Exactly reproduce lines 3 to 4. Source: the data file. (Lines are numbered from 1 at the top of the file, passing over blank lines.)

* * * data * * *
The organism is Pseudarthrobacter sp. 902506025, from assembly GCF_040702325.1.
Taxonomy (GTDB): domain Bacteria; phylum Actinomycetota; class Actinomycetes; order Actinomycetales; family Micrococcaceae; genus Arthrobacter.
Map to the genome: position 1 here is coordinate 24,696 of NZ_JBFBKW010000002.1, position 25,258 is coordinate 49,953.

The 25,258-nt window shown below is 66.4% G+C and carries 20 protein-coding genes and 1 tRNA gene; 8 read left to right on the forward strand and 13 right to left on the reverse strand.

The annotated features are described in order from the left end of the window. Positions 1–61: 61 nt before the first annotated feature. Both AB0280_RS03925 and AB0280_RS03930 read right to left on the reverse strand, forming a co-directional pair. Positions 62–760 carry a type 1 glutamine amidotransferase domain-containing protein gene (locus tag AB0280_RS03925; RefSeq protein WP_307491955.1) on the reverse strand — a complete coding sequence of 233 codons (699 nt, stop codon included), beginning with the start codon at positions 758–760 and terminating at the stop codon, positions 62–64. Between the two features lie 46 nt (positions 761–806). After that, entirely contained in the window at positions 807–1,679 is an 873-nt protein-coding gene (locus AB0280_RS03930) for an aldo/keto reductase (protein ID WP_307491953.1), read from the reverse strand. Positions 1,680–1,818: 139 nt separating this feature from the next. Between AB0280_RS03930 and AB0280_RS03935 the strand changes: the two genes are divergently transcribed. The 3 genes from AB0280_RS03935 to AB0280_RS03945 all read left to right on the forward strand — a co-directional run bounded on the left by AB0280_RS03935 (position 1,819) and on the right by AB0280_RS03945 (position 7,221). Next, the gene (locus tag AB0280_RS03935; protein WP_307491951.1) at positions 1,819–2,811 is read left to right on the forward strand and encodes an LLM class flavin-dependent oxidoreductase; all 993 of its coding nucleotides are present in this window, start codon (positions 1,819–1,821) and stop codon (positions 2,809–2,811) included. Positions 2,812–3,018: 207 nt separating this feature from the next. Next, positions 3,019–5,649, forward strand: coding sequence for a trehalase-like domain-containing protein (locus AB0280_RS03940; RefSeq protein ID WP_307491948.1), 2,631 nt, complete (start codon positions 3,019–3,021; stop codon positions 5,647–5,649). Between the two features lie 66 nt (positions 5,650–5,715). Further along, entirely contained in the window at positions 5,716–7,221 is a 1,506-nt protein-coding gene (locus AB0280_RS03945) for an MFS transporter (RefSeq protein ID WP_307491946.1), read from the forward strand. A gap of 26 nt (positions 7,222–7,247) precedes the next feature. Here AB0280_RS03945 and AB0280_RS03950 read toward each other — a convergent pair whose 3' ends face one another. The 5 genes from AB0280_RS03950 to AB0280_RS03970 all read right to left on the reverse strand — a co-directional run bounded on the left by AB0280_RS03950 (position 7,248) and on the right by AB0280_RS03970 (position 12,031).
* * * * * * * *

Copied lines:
Map to the genome: position 1 here is coordinate 24,696 of NZ_JBFBKW010000002.1, position 25,258 is coordinate 49,953.

The 25,258-nt window shown below is 66.4% G+C and carries 20 protein-coding genes and 1 tRNA gene; 8 read left to right on the forward strand and 13 right to left on the reverse strand.